Neil Kinson, Chief of Staff, Redwood Software, explores what the true cost of outdated automation is and explains how businesses can discover the root cause of the automation gap in order to find a solution
The WLA (WLA) landscape at many organisations has built up over time in disconnected silos and layers. Recent analyst research even proves that only 8% of IT leaders believe that they have a unified approach and toolset for automation. Core IT processes that support the business are automated using a combination of multiple legacy WLA and scheduling tools that are on average 24 years old.
Workload automation and scheduling are the workhorses of digital business can support multiple business applications and workflows within an organisation. It is, in many ways, a successor to job scheduling as it tries to cover the automation of entire systems within heterogeneous server infrastructure. With the increasing digital demands being placed on business IT, these kinds of ageing tools operating in isolation present a huge problem.
The ultimate goal of automation is to relieve people of manual work. If the automation tools themselves actually create more work and complexity for people who must watch and shepherd tasks, then they are letting their people down. So how can businesses find the root cause of automation woes and solve them? And what is the true cost of outdated automation?
Most businesses operate in a world where data is governed by static and rigid rules, we call them accounting standards, internal controls, policies and procedures and much more. Artificial Intelligence and cognitive computing have created this perception that the reason we have not addressed the automation needs of businesses today, is that the technology is not smart enough.
If one looks at the reality of day-to-day work in many organisations, the value that people can deliver is not constrained by their lack of intellectual capacity, is it that they are drowning in mundane tasks that prevent them from being their best selves.
The focus should be on freeing the people from the things that automation can to better, so they are able to do the things people do best. AI and associated technologies play a part in this, but the ultimate goal should be equipping employees with the best information and analysis such that they can make the best-informed business decisions.
Modern IT infrastructure and operations (I&O) are foundational support for digital business. They deliver the best possible customer experiences and the right information for organisational leadership. While automation is at the core of I&O, the landscape of workload automation and scheduling tools on which it’s built is often a rugged terrain of isolated applications that have been in place for more than a decade.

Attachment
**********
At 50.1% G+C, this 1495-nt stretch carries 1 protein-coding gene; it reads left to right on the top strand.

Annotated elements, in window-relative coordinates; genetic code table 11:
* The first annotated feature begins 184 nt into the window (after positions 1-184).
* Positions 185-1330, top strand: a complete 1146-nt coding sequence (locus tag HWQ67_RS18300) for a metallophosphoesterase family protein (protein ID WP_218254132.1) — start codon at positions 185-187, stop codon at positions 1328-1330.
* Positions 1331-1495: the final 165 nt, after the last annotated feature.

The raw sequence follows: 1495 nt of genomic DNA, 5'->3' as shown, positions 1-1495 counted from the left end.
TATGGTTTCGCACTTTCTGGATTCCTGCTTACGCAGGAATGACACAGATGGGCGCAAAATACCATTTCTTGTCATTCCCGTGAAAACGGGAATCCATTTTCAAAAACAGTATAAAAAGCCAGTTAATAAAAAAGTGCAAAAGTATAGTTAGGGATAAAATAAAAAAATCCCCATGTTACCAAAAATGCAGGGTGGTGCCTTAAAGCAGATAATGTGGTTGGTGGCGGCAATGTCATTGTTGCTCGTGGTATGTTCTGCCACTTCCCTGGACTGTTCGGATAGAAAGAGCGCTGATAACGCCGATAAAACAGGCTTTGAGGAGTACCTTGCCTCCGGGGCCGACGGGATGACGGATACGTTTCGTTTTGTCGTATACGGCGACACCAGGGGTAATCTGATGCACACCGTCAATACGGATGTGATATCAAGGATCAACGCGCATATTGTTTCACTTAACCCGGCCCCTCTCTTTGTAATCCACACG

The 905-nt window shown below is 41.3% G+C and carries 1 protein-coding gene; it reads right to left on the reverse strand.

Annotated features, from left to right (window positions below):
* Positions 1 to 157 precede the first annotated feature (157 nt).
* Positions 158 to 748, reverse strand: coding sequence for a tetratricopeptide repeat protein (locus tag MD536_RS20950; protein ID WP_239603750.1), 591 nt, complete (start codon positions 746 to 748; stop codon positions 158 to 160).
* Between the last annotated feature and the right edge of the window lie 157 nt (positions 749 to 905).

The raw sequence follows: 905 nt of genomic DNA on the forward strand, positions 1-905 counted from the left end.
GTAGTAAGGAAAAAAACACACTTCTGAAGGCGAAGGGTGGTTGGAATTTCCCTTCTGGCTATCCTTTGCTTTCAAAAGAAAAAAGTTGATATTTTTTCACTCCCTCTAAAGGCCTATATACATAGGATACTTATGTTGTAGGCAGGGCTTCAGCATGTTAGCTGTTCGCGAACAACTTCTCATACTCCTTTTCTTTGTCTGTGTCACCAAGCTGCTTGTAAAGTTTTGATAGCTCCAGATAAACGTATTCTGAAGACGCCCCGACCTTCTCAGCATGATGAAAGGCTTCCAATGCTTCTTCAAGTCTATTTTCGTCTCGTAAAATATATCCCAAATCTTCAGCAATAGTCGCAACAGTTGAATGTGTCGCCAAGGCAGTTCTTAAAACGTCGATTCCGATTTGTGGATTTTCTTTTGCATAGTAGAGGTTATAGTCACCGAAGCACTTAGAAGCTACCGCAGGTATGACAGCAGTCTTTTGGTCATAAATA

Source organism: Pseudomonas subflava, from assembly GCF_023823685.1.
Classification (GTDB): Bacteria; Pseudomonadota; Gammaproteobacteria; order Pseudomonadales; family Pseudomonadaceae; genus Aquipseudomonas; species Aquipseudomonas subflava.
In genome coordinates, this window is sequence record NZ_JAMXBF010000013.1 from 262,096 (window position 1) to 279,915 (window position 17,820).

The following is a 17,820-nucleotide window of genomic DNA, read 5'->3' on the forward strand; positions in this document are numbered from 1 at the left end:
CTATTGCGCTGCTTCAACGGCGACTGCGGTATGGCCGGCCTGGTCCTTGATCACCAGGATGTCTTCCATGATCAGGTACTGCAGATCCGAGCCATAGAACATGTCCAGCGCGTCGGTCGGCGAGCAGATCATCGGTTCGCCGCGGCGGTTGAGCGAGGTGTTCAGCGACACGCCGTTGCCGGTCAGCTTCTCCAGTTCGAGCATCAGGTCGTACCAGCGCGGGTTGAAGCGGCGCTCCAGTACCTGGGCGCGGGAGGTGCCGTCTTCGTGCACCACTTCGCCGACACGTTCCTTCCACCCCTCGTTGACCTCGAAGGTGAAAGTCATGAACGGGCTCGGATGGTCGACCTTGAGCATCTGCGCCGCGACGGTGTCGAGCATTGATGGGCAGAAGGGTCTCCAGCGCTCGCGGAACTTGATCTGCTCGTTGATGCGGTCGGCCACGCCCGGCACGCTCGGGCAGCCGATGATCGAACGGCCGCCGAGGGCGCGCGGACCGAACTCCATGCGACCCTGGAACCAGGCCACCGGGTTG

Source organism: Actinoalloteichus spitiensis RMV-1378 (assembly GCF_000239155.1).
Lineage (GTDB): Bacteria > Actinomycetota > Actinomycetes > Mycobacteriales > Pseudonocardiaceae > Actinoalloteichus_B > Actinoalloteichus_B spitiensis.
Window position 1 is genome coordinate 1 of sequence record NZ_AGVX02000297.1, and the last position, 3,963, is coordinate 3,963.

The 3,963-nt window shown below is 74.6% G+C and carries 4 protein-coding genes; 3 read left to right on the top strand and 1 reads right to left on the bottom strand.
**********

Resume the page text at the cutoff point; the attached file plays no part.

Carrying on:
What may appear to be a fully automated enterprise, typically has many hidden gaps that are filled by costly and risky manual human effort. An increasingly competitive global market functioning during an ongoing health crisis underscores the need to transform the IT enterprise as quickly as possible. Technology that supports business must be faster and more resilient without the manual effort that sustains legacy automation in many enterprises. Top-performing organisations have already calculated the benefits and eliminated their automation gap. With the right approach and modern automation solutions, any organisation can eliminate the risks and cost of outdated tools.
Mind the (automation) gap
The automation gap faced by businesses today shows up whenever silos must be crossed for processes to complete or exceptions occur. People have to step in and bridge the gap between automated tasks – at all hours of the night and day. Many times, these people create and use checklists and spreadsheets to help them manually shepherd processes through the IT and business landscape. They also add in workarounds in the form of layers of code combined with further manual steps.
Recent events have made it clear that this kind of manual effort doesn’t work in times of stress. Direct human intervention cannot be the single fail-safe for the core automation that powers the business. It’s risky because human beings simply can’t scale at the speed of the changing, modern IT enterprise. Manual effort is also expensive.
The cost of the automation gap isn’t always obvious. Outdated WLA delivers results — the work gets done – but too often with significant, recurring operational costs. Worse, running and maintaining these outdated systems also inflicts real opportunity costs. Time and resources that should be invested in delivering automation and innovation to serve the business are instead consumed by the effort to host and operate them.
Outdated WLA tools running at the heart of an enterprise exposes organisations to spiralling costs and prevents innovation. They trap IT ops teams in seemingly endless cycles of maintenance, patching and quick fixes. They hide the ability of infrastructure leaders to join in more strategic corporate discussions.
Organisations that update to modern workload automation solutions are often surprised by the amount of time, effort, and money they can save – and how quickly they can outpace competitors with new agility and strategic advantage. But the real need to modernise WLA isn’t just a cost issue. It’s not about removing or replacing people at all. It’s about using technology to realise the best possible transformational strategy — enabling people to escape the mundane and participate in digital business.